Combined treatment was not significantly superior after two (one study (23): RR 3.11 95%CI 0.93-10.39), four (two studies (19, 23): RR 1.46 95%CI 0.93-2.29, I2=69%) and eight (one study (23): RR 0.98 95%CI 0.86-1.12) weeks of treatment (Figure 3).24

Figure 3 Forest plots of meta-analysis for the main outcome (regression of lesions) after four weeks of treatment. Trials included compared combined therapy vs. symptomatic treatment alone. Combined RR was obtained only for com parison at week 4 

Secondary outcome analysis

Outcome: Cessation of new lesions

Comparison: Acyclovir vs. Placebo (two trials)

Acyclovir was not significantly superior after one (RR 4.85 95%CI 0.16-145.64, I2=83%) and two (RR 1.42 95%CI 0.73-2.75, I2=92%) weeks of treatment (Figure 4).10,23

Figure 4 Forest plot of the meta-analysis for secondary outcome cessation of lesions after one A and two B weeks of treatment. Trials included compared acyclovir vs. placebo 

Comparison: Combined therapy vs. symptomatic treatment (one trial)

Combined therapy was not significantly superior after one week of treatment (RR 1.67, 95%CI 0.85-3.426).20

Outcome: Decrease of symptoms

Comparison: Acyclovir vs. Placebo (one trial)

Acyclovir was not superior to decrease symptoms (e.g. fatigue, headache, sore throat, difficulty in concentrating, irritability, insomnia, and nausea) after one week (RR 12.75, 95%CI 0.78-207.32).10 Nevertheless, it was superior at two (RR 11.79, 95%CI 1.73-80.15) weeks of treatment (Figure 5).

Figure 5 Comparative diagram for decrease of symptoms analysis after one A and two B weeks of treatment. Trials included compared acyclovir vs. placebo 

Comparison: Acyclovir vs. antibiotic (one trial)

Acyclovir was not significantly superior to erythromycin to decrease pruritus after two (RR 13.22, 95%CI 0.91-192.02), four (RR 1.47, 95%CI 0.83-2.61) and eight (RR 1.20, 95%CI 0.79-1.83) weeks of treatment.22

Comparison: Combined therapy vs. symptomatic treatment (one trial)

Combined therapy decreased significantly pruritus after one (SMD -1.31 95%CI -2.19, -0.41), two (SMD -1.61 95%CI -2.53, -0.68), three (SMD -1.25 95%CI-2.13, -0.27) and four (SMD -1.21 95%CI -2.10, -0.34) weeks of treatment.20

Outcome: duration of disease

Comparison: Acyclovir vs. Placebo (two trials)

Acyclovir was not superior (SMD -0.04 95%CI -1.47, 1.38) (Figure 6).10, 25

Figure 6 Forest plot of the meta-analysis for secondary outcome duration of disease. Trials included compared acy clovir vs. placebo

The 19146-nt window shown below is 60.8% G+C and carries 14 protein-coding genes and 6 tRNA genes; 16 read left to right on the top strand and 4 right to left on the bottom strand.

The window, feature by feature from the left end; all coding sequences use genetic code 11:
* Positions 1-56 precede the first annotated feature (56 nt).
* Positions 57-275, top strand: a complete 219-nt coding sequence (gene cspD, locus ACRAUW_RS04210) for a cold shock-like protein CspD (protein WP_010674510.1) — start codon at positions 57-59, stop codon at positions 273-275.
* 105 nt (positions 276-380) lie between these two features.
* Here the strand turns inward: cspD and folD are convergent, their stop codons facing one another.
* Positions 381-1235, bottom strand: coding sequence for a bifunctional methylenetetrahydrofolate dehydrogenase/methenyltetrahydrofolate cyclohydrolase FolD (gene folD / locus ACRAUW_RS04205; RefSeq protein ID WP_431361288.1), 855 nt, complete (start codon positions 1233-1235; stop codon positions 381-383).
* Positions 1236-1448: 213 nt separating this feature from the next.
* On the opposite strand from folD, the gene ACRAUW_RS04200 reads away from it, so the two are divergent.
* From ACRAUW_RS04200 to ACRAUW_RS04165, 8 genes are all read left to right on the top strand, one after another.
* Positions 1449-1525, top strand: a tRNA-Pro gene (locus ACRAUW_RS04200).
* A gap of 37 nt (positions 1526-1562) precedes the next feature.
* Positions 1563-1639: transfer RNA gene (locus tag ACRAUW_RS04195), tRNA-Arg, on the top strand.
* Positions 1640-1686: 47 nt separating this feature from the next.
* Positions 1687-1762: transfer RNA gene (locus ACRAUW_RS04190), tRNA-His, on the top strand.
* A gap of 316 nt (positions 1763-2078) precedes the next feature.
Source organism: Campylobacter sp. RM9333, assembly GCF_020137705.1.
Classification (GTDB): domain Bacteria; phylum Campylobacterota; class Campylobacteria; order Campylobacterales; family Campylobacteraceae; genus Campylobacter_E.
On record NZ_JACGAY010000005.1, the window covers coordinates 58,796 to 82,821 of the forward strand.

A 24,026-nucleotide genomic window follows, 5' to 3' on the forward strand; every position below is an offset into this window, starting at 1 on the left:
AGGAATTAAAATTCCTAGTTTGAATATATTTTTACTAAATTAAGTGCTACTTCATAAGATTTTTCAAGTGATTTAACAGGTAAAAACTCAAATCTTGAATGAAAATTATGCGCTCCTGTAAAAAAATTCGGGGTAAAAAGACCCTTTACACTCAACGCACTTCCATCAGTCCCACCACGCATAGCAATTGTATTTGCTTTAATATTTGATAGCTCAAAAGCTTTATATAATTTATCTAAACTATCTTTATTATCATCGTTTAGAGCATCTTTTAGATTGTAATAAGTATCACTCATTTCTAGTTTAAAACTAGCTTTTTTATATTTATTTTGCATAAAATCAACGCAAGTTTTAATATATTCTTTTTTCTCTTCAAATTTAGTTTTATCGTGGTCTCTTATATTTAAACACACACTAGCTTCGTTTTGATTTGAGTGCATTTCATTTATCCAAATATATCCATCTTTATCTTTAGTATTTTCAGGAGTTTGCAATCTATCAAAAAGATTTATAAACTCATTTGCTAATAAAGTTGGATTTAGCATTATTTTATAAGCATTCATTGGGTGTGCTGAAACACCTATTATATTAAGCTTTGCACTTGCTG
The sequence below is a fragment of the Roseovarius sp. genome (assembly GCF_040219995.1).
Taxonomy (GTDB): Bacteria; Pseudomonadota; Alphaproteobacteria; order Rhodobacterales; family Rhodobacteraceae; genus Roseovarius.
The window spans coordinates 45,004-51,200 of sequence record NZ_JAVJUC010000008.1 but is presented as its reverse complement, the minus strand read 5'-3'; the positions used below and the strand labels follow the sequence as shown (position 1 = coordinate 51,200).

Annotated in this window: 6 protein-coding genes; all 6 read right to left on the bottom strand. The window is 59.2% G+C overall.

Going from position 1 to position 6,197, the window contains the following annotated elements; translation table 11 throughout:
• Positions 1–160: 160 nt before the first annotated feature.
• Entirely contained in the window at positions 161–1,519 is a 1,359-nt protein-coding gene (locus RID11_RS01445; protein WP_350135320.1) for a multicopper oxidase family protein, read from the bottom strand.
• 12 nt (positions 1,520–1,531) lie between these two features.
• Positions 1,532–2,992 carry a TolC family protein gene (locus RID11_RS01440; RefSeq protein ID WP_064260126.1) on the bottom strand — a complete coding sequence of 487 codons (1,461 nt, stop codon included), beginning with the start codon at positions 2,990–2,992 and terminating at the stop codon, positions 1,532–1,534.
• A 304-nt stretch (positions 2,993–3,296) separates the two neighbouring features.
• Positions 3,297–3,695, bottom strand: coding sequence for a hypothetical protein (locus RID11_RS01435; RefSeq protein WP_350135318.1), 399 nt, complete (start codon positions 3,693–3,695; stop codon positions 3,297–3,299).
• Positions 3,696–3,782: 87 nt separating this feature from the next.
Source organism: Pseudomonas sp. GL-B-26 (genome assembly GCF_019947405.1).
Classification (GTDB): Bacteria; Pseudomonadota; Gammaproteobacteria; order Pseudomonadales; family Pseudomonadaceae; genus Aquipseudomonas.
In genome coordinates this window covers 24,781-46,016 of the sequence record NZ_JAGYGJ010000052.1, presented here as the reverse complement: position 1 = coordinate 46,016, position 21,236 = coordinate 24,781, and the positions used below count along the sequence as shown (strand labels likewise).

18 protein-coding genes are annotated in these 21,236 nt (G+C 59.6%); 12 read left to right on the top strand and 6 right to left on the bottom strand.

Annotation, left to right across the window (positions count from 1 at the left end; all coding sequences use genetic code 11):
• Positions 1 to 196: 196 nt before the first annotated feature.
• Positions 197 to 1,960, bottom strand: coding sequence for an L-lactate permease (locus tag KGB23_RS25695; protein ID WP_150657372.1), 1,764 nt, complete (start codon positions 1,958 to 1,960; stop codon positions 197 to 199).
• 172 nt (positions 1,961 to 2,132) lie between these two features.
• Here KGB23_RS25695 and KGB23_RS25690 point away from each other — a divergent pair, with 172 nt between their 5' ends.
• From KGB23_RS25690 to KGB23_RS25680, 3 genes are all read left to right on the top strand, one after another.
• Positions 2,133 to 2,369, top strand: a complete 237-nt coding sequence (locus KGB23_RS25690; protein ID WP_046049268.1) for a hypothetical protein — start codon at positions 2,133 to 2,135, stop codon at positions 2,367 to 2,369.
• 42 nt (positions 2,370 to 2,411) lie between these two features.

The rest of analyses are not presented, as there was not data available.


Regression of lesions

This is the first meta-analysis that evaluates the efficacy of acyclovir for PR. We found that acyclovir was superior to placebo for PR at week 1 for achieving regression of lesions; but when combined with symptomatic treatment, acyclovir was not superior to control at week 4 (Figures 2 and 3). Several studies have linked PR to HHV-6 and 7 as main etiology.5,7 However, studies are not conclusive yet, as some have proposed other etiologies, such as other viruses (e.g. HHV-8, cytomegalovirus, Epstein-Barr virus, etc.), association with bacterial and fungal infections, and even immunological origin.26 We believe that most of the patients responded to the antiviral when compared to placebo due to the involvement of HHV-6 and 7 (Figure 2). Still, some authors have questioned acyclovir efficacy against HHV-7, as it lacks the thymidine kinase gene.27 Nevertheless, efficacy of the antiviral is supported by the results of Watanabe et al. They found systemic active infection of both HHV-6 and 7 at the same time in PR patients, and HHV-6 does respond to acyclovir.28

When acyclovir was compared with symptomatic treatment, this superiority for regression of lesions was apparently reduced (Figure 3).20, 24 Thus, symptomatic treatment has an important role for the control of lesions in PR. Guidelines support the use of symptomatic treatment for PR with mild to moderate symptoms.9,11 However, a prior meta-analysis found inadequate evidence for efficacy of most symptomatic treatments.17 Only a single study showed that oral antihistamine alone was superior than the combination of oral antihistamine and steroids in clearing the PR rash within two weeks.29 The symptomatic treatment used in the studies included was oral antihistamine plus topical calamine or corticoid. We suggest that oral antihistamines should be included as primary symptomatic treatment, in association with topical steroids or calamine lotion.30

Control of symptoms

One study10 demonstrated that acyclovir was superior to placebo for decreasing symptoms at week 1 and 2 (Figure 5); another study showed the significant decrease of itching from week 1 to 4 with combined treatment.20 It is important to underline that other reports had elucidated the anti-pruritic effect of acyclovir in PR.9 Other treatments, erythromycin and phototherapy, have been also proposed for pruritic management in PR with controversial results.31 Most of the guidelines suggest that, as PR is a self-limited illness, most patients do not need to be treated. Other authors propose that patients with recalcitrant symptoms, such as pruritus, are the exception: they may benefit from treatment with macrolides, phototherapy and antivirals.9

When erythromycin is compared to placebo for PR, 3 out of 4 patients on interventional group cleared completely within 2 weeks.32 Nevertheless, this study had methodological deficiencies in randomization, allocation concealment and analysis, with the adverse events inherent to macrolides.33 Other studies suggested immunomodulatory and anti-inflammatory effects of macrolides in PR due to Chlamydia, Legionella and Mycoplasma involvement, but not assertively. 34-36 Clinical trials have shown that efficacy of macrolides, such as erythromycin, clarithromycin and azithromycin has not been proven.36-38 One study compared acyclovir vs. erythromycin and showed that the antiviral was significantly superior for regression of lesions, but not significant for decrease of symptoms.22 Therefore, we recommend the use of antiviral over macrolides supported by the possible viral etiology of PR.39